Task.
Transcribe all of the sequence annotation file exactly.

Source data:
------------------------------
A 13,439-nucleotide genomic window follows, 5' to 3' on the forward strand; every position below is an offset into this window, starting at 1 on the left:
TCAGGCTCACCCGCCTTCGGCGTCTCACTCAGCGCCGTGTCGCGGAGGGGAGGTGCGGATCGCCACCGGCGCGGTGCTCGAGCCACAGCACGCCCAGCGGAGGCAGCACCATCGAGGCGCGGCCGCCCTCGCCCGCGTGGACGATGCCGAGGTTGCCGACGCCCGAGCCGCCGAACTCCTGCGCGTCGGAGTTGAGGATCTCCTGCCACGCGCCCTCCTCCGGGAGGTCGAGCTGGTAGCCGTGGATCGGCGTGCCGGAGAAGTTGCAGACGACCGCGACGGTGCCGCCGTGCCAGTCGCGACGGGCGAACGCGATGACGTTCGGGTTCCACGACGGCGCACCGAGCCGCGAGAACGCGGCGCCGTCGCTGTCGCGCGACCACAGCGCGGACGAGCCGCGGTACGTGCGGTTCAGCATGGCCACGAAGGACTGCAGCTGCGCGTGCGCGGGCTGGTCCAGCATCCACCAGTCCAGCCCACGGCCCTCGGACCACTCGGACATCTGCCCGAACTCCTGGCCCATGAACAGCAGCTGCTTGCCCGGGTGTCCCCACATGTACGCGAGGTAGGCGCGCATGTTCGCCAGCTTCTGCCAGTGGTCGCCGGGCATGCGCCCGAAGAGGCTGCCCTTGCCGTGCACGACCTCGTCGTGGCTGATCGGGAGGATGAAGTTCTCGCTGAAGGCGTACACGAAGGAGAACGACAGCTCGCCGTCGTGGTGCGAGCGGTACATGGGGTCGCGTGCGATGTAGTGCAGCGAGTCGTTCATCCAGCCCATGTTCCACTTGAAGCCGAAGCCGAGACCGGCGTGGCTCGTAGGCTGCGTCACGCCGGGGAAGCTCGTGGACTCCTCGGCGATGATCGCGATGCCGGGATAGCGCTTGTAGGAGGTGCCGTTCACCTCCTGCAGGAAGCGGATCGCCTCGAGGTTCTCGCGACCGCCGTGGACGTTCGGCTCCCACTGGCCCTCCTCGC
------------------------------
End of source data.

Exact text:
A 13,439-nucleotide genomic window follows, 5' to 3' on the forward strand; every position below is an offset into this window, starting at 1 on the left:
TCAGGCTCACCCGCCTTCGGCGTCTCACTCAGCGCCGTGTCGCGGAGGGGAGGTGCGGATCGCCACCGGCGCGGTGCTCGAGCCACAGCACGCCCAGCGGAGGCAGCACCATCGAGGCGCGGCCGCCCTCGCCCGCGTGGACGATGCCGAGGTTGCCGACGCCCGAGCCGCCGAACTCCTGCGCGTCGGAGTTGAGGATCTCCTGCCACGCGCCCTCCTCCGGGAGGTCGAGCTGGTAGCCGTGGATCGGCGTGCCGGAGAAGTTGCAGACGACCGCGACGGTGCCGCCGTGCCAGTCGCGACGGGCGAACGCGATGACGTTCGGGTTCCACGACGGCGCACCGAGCCGCGAGAACGCGGCGCCGTCGCTGTCGCGCGACCACAGCGCGGACGAGCCGCGGTACGTGCGGTTCAGCATGGCCACGAAGGACTGCAGCTGCGCGTGCGCGGGCTGGTCCAGCATCCACCAGTCCAGCCCACGGCCCTCGGACCACTCGGACATCTGCCCGAACTCCTGGCCCATGAACAGCAGCTGCTTGCCCGGGTGTCCCCACATGTACGCGAGGTAGGCGCGCATGTTCGCCAGCTTCTGCCAGTGGTCGCCGGGCATGCGCCCGAAGAGGCTGCCCTTGCCGTGCACGACCTCGTCGTGGCTGATCGGGAGGATGAAGTTCTCGCTGAAGGCGTACACGAAGGAGAACGACAGCTCGCCGTCGTGGTGCGAGCGGTACATGGGGTCGCGTGCGATGTAGTGCAGCGAGTCGTTCATCCAGCCCATGTTCCACTTGAAGCCGAAGCCGAGACCGGCGTGGCTCGTAGGCTGCGTCACGCCGGGGAAGCTCGTGGACTCCTCGGCGATGATCGCGATGCCGGGATAGCGCTTGTAGGAGGTGCCGTTCACCTCCTGCAGGAAGCGGATCGCCTCGAGGTTCTCGCGACCGCCGTGGACGTTCGGCTCCCACTGGCCCTCCTCGC